I keep thinking this morning of that image of an old man in a boat. One sees it on the front of reprints of old Haggadot: there’s a big river, in the middle of which is a fragile skiff with an old man holding the oars, rowing towards the unknown bank, away from everyone else.
It’s a depiction of Abraham, Avram Ha’Ivri, ‘Abram the Hebrew,’ whose story we begin to read at this difficult time for our country and the world. Avar means ‘cross’, ever is a bank; so Abram is the one who crosses to the far side. He’s the ‘other’, different, alone, following the voice which tells him to ‘leave his land, his motherland.’
Yesterday was a painful day for many. I tried to write down Ruth Smeeth’s words as she responded to the Equality and Human Rights Commission’s report on antisemitism and the Labour Party. It vindicated Jewish Labour Party members, she said. But what came across was the pain: how for years she’s been unable to go anywhere, including the party conference, without security; how this has affected her family; that she’s had to move home; that she received constant abuse, including death threats. She emphasised the viciousness to which Jewish women have been exposed: abuse on social media is almost invariably even more vile for women. I think of Louise Elman, Luciana Berger and Margaret Hodge: I admire the courage of these women, – and also the men – who spoke up persistently in the face of deafness, indifference and, not rarely, malice. ‘It’s also about those who kept silent and failed to speak out when they knew what was going on,’ Luciana Berger told me. As Jews we know all too well the price of not speaking out, strongly and early, against injustice.
A young man in our community listed the names of contemporaries who left the party because of intimidation and bullying at local meetings, each of them someone I’ve watched grow up, at whose Bar or Bat Mitzvah I’ve spoken. Of course, there are many who are equally passionately engaged with other parties and social and national causes – and rightly so: that’s how it should be in an open, democratic society.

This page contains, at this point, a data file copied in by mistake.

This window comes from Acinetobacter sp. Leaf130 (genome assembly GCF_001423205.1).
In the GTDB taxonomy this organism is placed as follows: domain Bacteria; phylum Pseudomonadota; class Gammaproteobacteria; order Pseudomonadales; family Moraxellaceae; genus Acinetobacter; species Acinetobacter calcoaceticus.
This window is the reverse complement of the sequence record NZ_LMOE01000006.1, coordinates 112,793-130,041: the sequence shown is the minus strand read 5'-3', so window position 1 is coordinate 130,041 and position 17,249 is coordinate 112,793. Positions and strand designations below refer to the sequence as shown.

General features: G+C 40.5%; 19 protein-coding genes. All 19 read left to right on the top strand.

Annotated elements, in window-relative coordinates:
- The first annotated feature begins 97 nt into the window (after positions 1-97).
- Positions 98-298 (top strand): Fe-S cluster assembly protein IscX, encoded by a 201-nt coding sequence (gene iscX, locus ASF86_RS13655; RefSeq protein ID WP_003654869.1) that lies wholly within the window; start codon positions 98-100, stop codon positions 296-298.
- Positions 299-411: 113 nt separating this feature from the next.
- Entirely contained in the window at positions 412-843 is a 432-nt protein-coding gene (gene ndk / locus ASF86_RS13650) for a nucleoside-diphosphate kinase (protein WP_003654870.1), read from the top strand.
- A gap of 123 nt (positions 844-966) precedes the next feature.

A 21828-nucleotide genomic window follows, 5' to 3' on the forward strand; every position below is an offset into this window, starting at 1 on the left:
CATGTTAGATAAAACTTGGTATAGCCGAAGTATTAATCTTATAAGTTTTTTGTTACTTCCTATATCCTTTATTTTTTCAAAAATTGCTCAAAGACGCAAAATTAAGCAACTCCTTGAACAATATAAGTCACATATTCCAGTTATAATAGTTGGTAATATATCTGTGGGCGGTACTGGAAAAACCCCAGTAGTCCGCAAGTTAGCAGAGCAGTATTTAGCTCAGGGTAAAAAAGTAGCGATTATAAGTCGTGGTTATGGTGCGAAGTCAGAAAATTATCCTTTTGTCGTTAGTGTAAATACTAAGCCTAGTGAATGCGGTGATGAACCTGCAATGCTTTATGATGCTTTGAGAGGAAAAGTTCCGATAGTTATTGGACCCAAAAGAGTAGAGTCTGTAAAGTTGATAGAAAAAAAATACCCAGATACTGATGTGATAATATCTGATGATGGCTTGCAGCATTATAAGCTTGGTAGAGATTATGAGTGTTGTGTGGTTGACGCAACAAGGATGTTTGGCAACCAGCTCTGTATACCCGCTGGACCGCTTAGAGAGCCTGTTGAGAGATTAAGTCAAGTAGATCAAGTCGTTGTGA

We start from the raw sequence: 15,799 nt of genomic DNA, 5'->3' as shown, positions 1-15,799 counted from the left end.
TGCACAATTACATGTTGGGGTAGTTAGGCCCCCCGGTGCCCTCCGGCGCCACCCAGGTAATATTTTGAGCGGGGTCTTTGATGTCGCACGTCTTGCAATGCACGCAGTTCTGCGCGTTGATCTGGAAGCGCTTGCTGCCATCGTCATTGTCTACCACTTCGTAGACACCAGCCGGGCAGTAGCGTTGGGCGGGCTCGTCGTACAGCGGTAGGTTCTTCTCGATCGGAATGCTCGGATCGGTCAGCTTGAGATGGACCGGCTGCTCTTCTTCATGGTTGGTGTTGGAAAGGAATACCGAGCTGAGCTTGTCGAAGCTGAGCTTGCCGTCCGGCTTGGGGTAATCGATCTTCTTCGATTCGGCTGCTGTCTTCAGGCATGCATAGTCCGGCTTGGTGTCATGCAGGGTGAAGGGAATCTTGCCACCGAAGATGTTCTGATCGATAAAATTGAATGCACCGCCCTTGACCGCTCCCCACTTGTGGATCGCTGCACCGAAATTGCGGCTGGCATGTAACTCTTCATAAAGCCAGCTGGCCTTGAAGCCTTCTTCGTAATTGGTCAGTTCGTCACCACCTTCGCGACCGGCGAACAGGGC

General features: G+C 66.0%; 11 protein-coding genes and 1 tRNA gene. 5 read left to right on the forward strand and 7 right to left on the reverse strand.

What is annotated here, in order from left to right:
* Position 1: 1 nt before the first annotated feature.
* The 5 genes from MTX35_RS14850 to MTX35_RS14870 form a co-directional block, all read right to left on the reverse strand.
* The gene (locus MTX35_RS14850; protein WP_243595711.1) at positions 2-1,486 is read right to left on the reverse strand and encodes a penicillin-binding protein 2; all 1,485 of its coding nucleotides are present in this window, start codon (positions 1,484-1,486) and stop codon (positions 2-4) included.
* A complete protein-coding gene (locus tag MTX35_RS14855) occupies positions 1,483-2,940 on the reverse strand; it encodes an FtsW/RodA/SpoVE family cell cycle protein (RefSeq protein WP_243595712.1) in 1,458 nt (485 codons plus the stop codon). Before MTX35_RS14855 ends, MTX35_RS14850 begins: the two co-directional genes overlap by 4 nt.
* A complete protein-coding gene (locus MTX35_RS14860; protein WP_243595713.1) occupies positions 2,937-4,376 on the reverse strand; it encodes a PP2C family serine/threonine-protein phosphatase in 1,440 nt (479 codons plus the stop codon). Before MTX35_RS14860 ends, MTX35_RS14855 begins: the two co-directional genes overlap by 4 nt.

Deeper than the politics, I feel for the aloneness these MPs and young people have experienced. There’s a rabbinic saying that ‘ma’aseh avot siman labanim, the deeds of the ancestors are signs for their children.’ There are times when we are, once again, Abram on that river. I wonder if that’s how my grandfather felt in the autumn of 1916, when, a chaplain in the German Army on the Western Front at Verdun, he witnessed the very country for which he’d enlisted because the Kaiser proclaimed that citizens of all faiths were equal, turn against its Jews.
But this isn’t just about Jews. It concerns society as a whole and the sanctity of faith. Did Vincent Loques, the verger murdered yesterday in Notre Dame in Nice, feel suddenly and utterly alone when the terrorist came towards him with a long knife, in the church where he’d faithfully lit the candles and welcomed visitors for a decade? My heart goes out to his family and the families of the two women murdered alongside him.
Our faiths and faith communities with their sacred precincts, both physical and spiritual, should be places where we re-encounter the God of all flesh and re-affirm our commitments to compassion, justice and service. From there we should be able to go out in freedom to contribute to our societies, which should be enriched and strengthened both by the unifying commonalities of our faith-rooted values and the diversity and wealth of our different cultures.
The first word of the EHRC report is ‘trust’. I hope that processes will be strengthened at this critical time in the UK, in the US with its elections, and across the world, to heal our wounded trust.